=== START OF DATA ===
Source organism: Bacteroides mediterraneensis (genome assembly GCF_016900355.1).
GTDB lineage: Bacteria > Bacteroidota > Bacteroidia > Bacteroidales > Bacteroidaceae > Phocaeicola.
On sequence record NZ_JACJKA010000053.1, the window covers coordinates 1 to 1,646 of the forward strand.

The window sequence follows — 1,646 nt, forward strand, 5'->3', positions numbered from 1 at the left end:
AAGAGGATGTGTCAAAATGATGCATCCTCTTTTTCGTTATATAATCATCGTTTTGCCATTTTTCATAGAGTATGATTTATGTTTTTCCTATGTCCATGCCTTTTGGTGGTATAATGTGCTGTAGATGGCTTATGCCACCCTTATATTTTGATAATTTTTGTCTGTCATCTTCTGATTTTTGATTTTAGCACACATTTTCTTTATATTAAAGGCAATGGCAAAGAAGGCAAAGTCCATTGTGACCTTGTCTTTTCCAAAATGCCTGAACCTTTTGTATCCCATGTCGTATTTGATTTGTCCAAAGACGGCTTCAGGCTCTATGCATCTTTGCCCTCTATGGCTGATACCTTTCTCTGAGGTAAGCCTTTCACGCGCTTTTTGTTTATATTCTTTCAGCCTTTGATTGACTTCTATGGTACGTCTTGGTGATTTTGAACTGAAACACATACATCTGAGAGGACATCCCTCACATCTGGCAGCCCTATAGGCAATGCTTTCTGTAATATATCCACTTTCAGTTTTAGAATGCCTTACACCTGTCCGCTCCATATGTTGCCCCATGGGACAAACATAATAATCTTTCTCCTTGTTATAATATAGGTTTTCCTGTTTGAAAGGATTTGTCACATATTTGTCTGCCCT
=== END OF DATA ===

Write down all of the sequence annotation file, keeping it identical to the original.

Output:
Source organism: Bacteroides mediterraneensis (genome assembly GCF_016900355.1).
GTDB lineage: Bacteria > Bacteroidota > Bacteroidia > Bacteroidales > Bacteroidaceae > Phocaeicola.
On sequence record NZ_JACJKA010000053.1, the window covers coordinates 1 to 1,646 of the forward strand.

The window sequence follows — 1,646 nt, forward strand, 5'->3', positions numbered from 1 at the left end:
AAGAGGATGTGTCAAAATGATGCATCCTCTTTTTCGTTATATAATCATCGTTTTGCCATTTTTCATAGAGTATGATTTATGTTTTTCCTATGTCCATGCCTTTTGGTGGTATAATGTGCTGTAGATGGCTTATGCCACCCTTATATTTTGATAATTTTTGTCTGTCATCTTCTGATTTTTGATTTTAGCACACATTTTCTTTATATTAAAGGCAATGGCAAAGAAGGCAAAGTCCATTGTGACCTTGTCTTTTCCAAAATGCCTGAACCTTTTGTATCCCATGTCGTATTTGATTTGTCCAAAGACGGCTTCAGGCTCTATGCATCTTTGCCCTCTATGGCTGATACCTTTCTCTGAGGTAAGCCTTTCACGCGCTTTTTGTTTATATTCTTTCAGCCTTTGATTGACTTCTATGGTACGTCTTGGTGATTTTGAACTGAAACACATACATCTGAGAGGACATCCCTCACATCTGGCAGCCCTATAGGCAATGCTTTCTGTAATATATCCACTTTCAGTTTTAGAATGCCTTACACCTGTCCGCTCCATATGTTGCCCCATGGGACAAACATAATAATCTTTCTCCTTGTTATAATATAGGTTTTCCTGTTTGAAAGGATTTGTCACATATTTGTCTGCCCT